Prevent Cancer: Avoid Obesity Risks
This is the latest message from national health authorities. They believe many people are unaware of the cancer risks associated with being obese or overweight.
Indeed, carrying extra weight is associated with an increased risk for 13 types of cancer. These cancers account for about 40 percent of all cancers diagnosed in the United States in 2014, according to a recent Vital Signs report from the Centers for Disease Control and Prevention.
“A majority of American adults weigh more than recommended – and being overweight or obese puts people at higher risk for a number of cancers – so these findings are a cause for concern,” said CDC Director Brenda Fitzgerald, M.D. in a news release. “By getting to and keeping a healthy weight, we all can play a role in cancer prevention.”
The report underscores the importance of reaching and maintaining a healthy weight. Losing weight not only helps you prevent cancer, it can also lower your risk for heart disease, high blood pressure, sleep apnea and type 2 diabetes.
In 2014, according to the report, about 630,000 people in the U.S. were diagnosed with a cancer associated with being overweight or obese. Obesity is when you have a body mass index of 30 or higher. Two-thirds of the cancers affected adults between the ages of 50 and 74. At that time, about two out of three adults in the U.S. were considered overweight or obese.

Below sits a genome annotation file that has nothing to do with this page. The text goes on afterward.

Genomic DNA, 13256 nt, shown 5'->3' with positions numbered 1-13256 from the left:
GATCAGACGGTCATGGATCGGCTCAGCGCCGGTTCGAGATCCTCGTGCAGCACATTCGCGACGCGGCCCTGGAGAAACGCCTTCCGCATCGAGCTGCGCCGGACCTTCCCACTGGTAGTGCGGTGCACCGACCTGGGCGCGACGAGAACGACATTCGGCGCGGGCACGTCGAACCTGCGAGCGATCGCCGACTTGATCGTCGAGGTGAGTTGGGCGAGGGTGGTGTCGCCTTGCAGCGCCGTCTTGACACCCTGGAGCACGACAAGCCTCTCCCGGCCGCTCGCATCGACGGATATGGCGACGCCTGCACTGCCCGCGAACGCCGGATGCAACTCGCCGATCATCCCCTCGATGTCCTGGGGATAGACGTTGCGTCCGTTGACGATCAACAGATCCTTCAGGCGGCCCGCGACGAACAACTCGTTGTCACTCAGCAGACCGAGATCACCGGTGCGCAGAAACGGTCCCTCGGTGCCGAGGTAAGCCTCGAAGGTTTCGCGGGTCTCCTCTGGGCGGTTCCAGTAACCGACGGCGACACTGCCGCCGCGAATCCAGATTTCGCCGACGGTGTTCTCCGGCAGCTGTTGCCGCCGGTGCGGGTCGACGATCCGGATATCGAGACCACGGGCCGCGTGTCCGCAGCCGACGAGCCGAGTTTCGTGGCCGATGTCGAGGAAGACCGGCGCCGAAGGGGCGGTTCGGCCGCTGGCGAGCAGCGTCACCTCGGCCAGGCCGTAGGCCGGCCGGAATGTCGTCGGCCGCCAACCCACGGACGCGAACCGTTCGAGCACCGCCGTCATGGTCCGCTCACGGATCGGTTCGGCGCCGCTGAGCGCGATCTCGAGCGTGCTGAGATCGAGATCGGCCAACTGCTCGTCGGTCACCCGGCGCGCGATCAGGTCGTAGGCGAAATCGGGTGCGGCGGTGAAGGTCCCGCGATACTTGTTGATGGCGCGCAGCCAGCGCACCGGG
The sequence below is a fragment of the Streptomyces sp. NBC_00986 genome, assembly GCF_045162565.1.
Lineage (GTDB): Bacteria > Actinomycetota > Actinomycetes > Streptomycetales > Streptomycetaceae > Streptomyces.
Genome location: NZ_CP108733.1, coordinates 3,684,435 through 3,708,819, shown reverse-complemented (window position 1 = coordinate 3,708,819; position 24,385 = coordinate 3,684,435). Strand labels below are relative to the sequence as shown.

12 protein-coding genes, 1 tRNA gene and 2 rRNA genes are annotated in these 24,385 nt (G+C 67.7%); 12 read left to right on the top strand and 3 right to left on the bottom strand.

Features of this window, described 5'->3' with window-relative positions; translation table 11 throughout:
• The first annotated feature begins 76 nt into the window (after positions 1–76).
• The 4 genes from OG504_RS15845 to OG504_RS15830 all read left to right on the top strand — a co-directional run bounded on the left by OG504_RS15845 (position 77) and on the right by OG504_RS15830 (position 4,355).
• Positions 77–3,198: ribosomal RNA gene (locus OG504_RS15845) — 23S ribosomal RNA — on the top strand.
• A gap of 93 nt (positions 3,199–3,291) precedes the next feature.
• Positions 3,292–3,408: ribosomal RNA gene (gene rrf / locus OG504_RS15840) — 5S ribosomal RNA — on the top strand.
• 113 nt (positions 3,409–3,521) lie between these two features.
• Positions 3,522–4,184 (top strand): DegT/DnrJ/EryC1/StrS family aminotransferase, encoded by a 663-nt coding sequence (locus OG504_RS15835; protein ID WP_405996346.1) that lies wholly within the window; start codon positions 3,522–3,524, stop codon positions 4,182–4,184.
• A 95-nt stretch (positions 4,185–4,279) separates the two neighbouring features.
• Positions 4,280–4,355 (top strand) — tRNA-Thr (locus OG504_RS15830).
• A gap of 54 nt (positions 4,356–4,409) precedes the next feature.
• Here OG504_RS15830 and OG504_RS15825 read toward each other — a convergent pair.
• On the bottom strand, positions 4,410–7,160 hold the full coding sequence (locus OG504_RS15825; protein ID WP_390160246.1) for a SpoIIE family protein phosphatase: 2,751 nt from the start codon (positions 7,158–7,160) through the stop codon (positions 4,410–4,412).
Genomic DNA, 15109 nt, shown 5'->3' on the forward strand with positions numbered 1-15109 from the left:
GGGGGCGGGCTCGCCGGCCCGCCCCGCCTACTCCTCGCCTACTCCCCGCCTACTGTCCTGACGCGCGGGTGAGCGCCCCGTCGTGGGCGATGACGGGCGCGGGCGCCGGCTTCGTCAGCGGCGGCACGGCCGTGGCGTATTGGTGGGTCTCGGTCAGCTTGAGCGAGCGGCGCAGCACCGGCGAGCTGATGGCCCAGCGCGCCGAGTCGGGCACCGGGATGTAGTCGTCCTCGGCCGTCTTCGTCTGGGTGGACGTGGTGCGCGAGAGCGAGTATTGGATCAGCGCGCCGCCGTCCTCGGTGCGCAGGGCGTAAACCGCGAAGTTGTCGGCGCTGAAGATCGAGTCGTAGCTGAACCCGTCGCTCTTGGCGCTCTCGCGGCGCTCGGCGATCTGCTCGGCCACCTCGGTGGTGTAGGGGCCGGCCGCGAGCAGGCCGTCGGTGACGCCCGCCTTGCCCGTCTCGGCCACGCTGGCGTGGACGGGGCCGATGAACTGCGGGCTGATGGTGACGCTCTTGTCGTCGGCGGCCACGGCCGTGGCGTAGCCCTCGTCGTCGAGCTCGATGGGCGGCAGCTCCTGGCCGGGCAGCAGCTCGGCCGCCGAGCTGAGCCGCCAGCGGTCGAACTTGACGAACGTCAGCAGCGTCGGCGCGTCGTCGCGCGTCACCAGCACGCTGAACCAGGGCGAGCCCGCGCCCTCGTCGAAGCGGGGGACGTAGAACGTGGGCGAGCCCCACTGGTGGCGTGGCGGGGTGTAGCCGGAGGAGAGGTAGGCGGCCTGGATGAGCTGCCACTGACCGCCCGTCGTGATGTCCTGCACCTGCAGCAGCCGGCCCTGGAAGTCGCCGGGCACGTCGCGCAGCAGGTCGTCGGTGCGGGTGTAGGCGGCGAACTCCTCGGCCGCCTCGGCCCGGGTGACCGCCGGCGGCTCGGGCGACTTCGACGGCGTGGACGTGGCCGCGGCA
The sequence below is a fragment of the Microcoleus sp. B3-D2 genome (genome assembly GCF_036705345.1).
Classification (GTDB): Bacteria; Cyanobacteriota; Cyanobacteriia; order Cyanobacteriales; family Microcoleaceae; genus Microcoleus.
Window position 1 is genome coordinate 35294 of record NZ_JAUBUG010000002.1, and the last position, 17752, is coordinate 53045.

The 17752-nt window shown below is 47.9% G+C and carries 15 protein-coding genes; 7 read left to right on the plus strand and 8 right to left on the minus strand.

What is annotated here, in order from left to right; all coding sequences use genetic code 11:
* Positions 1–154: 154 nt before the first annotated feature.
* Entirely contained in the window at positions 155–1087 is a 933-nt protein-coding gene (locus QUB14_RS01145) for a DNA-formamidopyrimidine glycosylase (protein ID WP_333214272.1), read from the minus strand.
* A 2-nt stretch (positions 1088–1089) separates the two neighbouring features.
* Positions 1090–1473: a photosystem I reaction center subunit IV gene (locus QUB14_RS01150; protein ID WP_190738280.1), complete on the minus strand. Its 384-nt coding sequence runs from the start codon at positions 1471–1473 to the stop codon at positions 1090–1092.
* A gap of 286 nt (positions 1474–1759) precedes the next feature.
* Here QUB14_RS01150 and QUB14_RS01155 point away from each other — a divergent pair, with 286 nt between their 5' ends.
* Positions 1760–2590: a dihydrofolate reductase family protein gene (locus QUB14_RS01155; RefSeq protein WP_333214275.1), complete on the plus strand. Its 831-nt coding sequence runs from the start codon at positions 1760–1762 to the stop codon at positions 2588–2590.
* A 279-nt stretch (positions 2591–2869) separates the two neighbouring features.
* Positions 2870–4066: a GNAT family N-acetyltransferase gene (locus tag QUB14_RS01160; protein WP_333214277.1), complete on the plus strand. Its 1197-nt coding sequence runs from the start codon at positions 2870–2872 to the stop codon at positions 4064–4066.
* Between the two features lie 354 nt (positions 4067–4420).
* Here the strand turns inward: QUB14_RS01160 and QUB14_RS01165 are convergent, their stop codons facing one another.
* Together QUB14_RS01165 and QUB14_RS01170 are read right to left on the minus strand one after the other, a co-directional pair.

Prevent cancer: Maintain healthy weight.
Despite widespread awareness of the national obesity epidemic, many people do not understand its connection to cancer, federal officials say. The International Agency for Research on Cancer has identified 13 cancers associated with overweight and obesity. They include: meningioma, multiple myeloma, adenocarcinoma of the esophagus, and cancers of the thyroid, postmenopausal breast, gallbladder, stomach, liver, pancreas, kidney, ovaries, uterus, colon and rectum (colorectal). Screening for colorectal cancer prevents new cases by finding abnormal growths in the colon and rectum before they turn into cancer.
The federal report also found:
- 55 percent of all cancers diagnosed in women and 24 percent of those diagnosed in men are associated with being overweight or obese.
- Cancers associated with overweight and obesity, excluding colorectal cancer, increased 7 percent between 2005-2014. Colorectal cancer decreased 23 percent, due in large part to screening. Cancers not associated with overweight and obesity decreased 13 percent.
- Cancers associated with overweight and obesity, excluding colorectal cancer, increased among adults younger than age 75.
“As an oncologist, when people ask me if there’s a cure for cancer, I say, ‘Yes, good health is the best prescription for preventing chronic diseases, including cancer,’ ” said Lisa C. Richardson, M.D., M.P.H., director of CDC’s Division of Cancer Prevention and Control. “What that means to healthcare providers like me is helping people to have the information they need to make healthy choices where they live, work, learn, and play.”
Source: CDC news release